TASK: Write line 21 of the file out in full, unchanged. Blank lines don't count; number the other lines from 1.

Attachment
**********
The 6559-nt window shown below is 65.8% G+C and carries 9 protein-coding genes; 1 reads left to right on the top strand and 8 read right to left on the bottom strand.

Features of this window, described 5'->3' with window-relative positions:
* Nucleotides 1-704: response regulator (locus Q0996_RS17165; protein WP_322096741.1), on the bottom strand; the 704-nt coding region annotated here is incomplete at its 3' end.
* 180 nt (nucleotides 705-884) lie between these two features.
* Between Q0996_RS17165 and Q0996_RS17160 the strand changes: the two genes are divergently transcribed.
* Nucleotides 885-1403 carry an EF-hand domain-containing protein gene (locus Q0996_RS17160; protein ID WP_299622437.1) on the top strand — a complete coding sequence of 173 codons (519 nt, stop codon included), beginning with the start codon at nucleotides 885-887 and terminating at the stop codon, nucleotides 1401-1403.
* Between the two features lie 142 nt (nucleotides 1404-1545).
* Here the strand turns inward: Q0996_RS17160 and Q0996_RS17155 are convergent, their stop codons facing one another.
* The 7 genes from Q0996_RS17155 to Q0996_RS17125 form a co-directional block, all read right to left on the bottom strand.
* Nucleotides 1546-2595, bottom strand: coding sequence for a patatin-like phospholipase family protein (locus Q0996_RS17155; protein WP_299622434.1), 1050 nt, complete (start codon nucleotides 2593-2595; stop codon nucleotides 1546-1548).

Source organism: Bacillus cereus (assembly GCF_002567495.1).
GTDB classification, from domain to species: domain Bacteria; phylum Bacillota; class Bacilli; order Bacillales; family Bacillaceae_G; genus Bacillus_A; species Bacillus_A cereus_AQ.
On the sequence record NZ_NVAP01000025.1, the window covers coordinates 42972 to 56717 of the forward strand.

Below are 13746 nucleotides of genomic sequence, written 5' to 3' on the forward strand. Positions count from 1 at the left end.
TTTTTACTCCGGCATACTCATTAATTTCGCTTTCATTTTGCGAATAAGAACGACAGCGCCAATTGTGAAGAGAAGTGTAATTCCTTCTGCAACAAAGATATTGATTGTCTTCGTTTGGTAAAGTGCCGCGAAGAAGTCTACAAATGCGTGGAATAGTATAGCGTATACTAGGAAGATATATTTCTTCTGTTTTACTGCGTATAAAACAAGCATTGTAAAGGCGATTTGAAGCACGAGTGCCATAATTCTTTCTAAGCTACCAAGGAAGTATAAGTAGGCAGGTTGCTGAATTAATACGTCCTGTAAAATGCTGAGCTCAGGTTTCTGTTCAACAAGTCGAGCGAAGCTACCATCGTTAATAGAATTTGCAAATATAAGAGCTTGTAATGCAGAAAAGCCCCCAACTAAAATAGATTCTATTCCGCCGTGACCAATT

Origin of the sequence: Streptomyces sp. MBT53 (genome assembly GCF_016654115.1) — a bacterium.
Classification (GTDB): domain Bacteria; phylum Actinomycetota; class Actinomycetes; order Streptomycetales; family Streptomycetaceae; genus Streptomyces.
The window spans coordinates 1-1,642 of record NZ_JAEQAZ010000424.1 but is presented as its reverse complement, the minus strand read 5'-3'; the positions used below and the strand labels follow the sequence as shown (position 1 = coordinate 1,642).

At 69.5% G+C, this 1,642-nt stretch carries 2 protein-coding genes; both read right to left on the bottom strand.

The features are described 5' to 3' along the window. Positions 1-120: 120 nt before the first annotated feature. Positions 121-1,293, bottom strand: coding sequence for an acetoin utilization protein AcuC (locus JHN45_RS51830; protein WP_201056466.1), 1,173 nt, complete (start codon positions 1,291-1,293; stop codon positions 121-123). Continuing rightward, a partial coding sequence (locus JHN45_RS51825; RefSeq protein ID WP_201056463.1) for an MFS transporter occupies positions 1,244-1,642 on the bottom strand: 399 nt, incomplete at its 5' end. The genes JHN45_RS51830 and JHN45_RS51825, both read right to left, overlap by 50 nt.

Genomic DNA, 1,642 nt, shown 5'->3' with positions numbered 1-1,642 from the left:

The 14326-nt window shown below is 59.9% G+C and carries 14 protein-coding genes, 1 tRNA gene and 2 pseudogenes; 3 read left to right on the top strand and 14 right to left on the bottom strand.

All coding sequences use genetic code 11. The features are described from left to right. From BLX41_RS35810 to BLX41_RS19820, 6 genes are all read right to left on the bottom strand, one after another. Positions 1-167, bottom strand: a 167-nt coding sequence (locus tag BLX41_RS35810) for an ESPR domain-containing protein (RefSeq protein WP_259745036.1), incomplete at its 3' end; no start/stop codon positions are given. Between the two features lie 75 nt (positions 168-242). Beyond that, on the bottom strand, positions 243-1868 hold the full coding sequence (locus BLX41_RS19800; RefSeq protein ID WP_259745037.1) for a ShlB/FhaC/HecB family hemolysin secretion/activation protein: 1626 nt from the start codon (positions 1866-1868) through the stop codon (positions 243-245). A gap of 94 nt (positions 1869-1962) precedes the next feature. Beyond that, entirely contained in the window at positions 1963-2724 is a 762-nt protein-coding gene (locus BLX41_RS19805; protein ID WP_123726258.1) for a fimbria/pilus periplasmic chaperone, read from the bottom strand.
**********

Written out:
Genomic DNA, 1,642 nt, shown 5'->3' with positions numbered 1-1,642 from the left: